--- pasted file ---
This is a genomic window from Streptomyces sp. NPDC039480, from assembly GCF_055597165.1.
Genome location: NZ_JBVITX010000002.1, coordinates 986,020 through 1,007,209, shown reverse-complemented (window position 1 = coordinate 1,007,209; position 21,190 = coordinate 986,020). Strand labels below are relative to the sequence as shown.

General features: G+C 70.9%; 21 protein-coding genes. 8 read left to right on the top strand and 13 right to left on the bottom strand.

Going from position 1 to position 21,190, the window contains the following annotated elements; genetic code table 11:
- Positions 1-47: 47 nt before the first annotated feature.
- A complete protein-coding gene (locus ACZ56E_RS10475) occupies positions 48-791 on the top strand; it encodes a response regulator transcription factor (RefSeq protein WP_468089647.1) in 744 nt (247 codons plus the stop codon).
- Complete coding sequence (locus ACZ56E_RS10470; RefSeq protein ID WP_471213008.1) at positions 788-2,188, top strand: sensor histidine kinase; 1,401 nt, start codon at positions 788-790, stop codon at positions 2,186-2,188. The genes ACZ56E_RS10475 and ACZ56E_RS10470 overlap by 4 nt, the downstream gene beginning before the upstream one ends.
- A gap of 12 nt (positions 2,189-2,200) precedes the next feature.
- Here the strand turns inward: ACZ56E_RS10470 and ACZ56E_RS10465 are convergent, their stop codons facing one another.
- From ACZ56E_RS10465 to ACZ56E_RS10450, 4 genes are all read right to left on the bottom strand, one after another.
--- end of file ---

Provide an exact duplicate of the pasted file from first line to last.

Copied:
This is a genomic window from Streptomyces sp. NPDC039480, from assembly GCF_055597165.1.
Genome location: NZ_JBVITX010000002.1, coordinates 986,020 through 1,007,209, shown reverse-complemented (window position 1 = coordinate 1,007,209; position 21,190 = coordinate 986,020). Strand labels below are relative to the sequence as shown.

General features: G+C 70.9%; 21 protein-coding genes. 8 read left to right on the top strand and 13 right to left on the bottom strand.

Going from position 1 to position 21,190, the window contains the following annotated elements; genetic code table 11:
- Positions 1-47: 47 nt before the first annotated feature.
- A complete protein-coding gene (locus ACZ56E_RS10475) occupies positions 48-791 on the top strand; it encodes a response regulator transcription factor (RefSeq protein WP_468089647.1) in 744 nt (247 codons plus the stop codon).
- Complete coding sequence (locus ACZ56E_RS10470; RefSeq protein ID WP_471213008.1) at positions 788-2,188, top strand: sensor histidine kinase; 1,401 nt, start codon at positions 788-790, stop codon at positions 2,186-2,188. The genes ACZ56E_RS10475 and ACZ56E_RS10470 overlap by 4 nt, the downstream gene beginning before the upstream one ends.
- A gap of 12 nt (positions 2,189-2,200) precedes the next feature.
- Here the strand turns inward: ACZ56E_RS10470 and ACZ56E_RS10465 are convergent, their stop codons facing one another.
- From ACZ56E_RS10465 to ACZ56E_RS10450, 4 genes are all read right to left on the bottom strand, one after another.